Was Feeling Blu About Blu-ray, But Things Change….


So much has come around in the last 40 years to change the way you spend your leisure time. The granddaddy of what I am talking about is home video.

It is pervasive, and maybe too pervasive in everyone’s homes (and outside as well now). It actually started when AVCO and Sears introduced a system called CARTRAVISION  in the late Sixties.

After that came the SonyBetamax, followed by VHS and the soon-to-be-forgotten U-Matic (Quasar).

Also, two competing video formats came along and really didn’t survive the 80’s: RCA CED Disc and LaserDiscs.

Of course, we now have DVD and Blu-ray, and my total hated of vending machines for video rental. And I am not a Netflix fan either, but that is for another day.

What each of these shared was that they in some way revolutionized what up to then had to be delivered to the home by antenna and cable. Before then, feature films could take four years to show up on your home screen. However, these  films became events. They became what you planned around. NBC SUNDAY NIGHT AT THE MOVIES was watched on NBC on Sunday Night, or you missed it.

Many will say that it is great that we don’t have to time it like that anymore, but something was lost in the move to continual access to material at all times. While it is great to be ON DEMAND to watch something, it has become less special to watch a film or an event.

One of the major TV events of my lifetime was THE BEATLES appearing on THE ED SULLIVAN SHOW. Think about it. So many millions of people would say that they saw history that night, and talk about it the next morning, and not worry about revealing “spoilers”. Sure, there are not so many events that are truly “of the moment”, but sadly, that shared experience is fast disappearing from our lives.

Probably, only the final episodes of LOST approached that feeling this year, and yet, many people watched at their leisure, on their DVR’s, on demand, or on computer. However, for all but the real time viewing, the “event” is lost  itself. Once it is put off, or done later, it may be entertaining, but it is no longer special.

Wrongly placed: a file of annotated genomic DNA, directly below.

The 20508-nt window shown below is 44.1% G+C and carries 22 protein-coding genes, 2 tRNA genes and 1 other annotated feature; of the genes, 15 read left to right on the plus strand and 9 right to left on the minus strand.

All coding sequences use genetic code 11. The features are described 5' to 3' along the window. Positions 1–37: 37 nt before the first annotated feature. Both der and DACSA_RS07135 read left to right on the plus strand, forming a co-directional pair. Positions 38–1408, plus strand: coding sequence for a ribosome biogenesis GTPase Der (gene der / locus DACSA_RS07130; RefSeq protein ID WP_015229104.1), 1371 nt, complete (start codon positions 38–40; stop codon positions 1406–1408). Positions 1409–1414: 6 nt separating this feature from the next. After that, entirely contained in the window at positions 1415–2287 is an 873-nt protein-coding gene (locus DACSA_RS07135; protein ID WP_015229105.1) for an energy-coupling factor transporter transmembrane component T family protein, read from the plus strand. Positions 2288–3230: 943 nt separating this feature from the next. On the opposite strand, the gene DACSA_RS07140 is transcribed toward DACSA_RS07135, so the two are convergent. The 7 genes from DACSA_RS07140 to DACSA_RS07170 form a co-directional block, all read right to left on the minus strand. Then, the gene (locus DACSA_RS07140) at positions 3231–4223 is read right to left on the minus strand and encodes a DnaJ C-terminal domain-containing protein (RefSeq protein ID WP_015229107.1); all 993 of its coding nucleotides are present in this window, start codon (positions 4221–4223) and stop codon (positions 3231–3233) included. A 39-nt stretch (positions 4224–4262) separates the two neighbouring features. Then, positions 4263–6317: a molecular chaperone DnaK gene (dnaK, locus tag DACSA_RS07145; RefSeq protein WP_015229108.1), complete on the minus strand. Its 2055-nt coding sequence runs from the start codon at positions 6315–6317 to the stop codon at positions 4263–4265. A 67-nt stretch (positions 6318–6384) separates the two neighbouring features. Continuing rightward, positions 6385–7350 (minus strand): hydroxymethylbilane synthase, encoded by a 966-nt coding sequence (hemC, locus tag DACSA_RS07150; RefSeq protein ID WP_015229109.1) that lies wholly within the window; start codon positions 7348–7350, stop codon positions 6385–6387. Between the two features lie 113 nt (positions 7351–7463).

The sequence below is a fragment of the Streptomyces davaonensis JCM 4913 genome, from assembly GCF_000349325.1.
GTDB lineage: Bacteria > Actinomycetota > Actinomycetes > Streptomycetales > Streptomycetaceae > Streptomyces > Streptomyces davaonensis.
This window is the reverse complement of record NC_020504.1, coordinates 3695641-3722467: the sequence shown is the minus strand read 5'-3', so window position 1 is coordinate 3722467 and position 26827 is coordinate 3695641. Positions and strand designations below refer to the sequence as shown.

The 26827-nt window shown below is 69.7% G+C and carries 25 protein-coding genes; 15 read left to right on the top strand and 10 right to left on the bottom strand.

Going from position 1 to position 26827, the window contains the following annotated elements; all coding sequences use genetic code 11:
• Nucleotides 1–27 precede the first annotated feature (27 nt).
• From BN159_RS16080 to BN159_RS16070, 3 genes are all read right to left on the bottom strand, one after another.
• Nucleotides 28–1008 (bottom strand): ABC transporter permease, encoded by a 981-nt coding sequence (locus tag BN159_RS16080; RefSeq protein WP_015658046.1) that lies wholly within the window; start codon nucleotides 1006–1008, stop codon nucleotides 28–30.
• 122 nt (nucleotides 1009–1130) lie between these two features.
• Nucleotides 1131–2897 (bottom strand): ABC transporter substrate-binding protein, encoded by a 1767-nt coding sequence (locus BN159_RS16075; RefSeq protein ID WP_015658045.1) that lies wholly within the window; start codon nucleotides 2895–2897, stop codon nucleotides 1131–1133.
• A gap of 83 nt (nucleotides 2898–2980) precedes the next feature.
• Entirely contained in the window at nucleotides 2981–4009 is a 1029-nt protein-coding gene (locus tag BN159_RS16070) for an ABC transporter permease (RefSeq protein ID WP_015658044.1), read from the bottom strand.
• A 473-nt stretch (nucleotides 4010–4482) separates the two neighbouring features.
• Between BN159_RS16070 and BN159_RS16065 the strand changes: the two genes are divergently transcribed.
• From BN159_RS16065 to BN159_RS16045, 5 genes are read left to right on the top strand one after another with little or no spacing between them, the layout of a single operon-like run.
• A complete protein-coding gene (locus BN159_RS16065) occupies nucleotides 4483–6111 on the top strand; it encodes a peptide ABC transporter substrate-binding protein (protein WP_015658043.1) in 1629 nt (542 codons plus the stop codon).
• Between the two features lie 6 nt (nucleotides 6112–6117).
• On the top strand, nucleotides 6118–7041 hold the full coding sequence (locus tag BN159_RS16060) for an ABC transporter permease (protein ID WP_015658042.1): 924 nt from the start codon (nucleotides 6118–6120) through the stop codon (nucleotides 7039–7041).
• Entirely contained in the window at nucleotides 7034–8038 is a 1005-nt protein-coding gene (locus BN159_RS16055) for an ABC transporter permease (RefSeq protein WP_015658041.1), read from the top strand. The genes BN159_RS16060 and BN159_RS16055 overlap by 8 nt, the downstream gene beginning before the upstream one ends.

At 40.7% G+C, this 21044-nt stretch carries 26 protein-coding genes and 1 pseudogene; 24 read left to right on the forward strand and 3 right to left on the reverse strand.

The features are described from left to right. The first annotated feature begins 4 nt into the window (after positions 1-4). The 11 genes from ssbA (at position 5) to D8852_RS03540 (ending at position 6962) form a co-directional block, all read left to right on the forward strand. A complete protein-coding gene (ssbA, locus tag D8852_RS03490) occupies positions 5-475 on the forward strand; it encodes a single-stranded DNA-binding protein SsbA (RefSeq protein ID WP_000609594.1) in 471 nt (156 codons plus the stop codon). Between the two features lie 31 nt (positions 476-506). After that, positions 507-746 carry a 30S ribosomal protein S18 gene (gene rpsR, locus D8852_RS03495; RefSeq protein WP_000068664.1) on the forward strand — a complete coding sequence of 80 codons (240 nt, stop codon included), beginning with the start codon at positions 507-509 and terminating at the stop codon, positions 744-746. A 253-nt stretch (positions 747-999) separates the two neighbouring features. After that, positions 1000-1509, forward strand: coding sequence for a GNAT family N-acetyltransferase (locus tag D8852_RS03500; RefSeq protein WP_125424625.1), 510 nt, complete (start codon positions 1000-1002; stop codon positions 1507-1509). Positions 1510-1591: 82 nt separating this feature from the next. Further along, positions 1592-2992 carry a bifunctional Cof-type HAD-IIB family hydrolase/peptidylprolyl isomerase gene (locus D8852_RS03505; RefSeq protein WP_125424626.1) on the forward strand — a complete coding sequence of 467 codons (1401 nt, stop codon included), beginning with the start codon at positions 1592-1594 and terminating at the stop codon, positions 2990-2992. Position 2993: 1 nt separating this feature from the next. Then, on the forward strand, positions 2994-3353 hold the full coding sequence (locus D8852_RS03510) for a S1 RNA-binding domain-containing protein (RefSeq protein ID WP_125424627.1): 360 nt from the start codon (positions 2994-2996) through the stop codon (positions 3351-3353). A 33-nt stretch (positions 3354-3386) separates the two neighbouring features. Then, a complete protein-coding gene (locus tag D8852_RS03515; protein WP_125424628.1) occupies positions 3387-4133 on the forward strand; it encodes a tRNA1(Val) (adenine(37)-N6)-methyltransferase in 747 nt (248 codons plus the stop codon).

We share by blogging about what we’ve watched, we share by posting comments on Twitter and Facebook, we share by e-mail. How many even really plan a night in front of the TV based in the excitement of what they can watch, instead of by sitting down and seeing what Netflix has delivered or what is on the DEMAND menu?

We even take a film made in IMAX and talk about how exciting it is to watch it on a 4 inch screen. I still do not get that one. I’ve had mini-TV’s for convenience at sporting events and such, but never have I enjoyed trying to watch a film on one. Smacks of gimmick to me.

So, this started out as a chastise to the way the Blu-ray studios are fucking up Blu-ray beyond repair, and has turned into a nostalgic and probably unrealistic return to yesterday, or not yesterday, but a bit more specialness to what was once a special experience.

When I was a kid, CBS would show THE WIZARD OF OZ every year, once a year. They made it a big event. The film was bookended with intros and material, hosted by Danny Kaye or Dick Van Dyke. We would go to relatives or friends houses to watch it, and watched it attentively, knowing that it would not be back until the next year.

Danny stood in front of this long staircase that lead to what seemed like the sky, the skys the limit. Who knew that climbing that staircase would not allow you to turn back to the good feelings of a special event.  Current ways to access films and entertainment are all convenient and available, but they are not special, they are just there.

Yes, they were my life for 27 years, and I hope that it will be part of my professional life soon again. But my interest and love for the home video business was always the shared experience  of both watching and helping to choose. IMHO, that is lost in front of a computer screen.

Update 2/17/12

In the last 18 months, I haven’t changed my opinion. In fact, it has gotten stronger. Unfortunately, things are looking weaker for my thoughts. Bluray and DVD selection is available in fewer and fewer retail spaces, and those selections are much less thorough than before. CD’s are being forecasted to be severely affected this year.

And I even read tweets from independent filmmakers who prefer to watch films on a portable unit, not an HD TV set.

I’m working on a post now that looks at my own perception of the changes in movie going experience throughout my lifetime. I’ll post that in the next day or so.

In the meantime, I take my films on a screen experience that can both be shared with other and be comfortably watched by myself.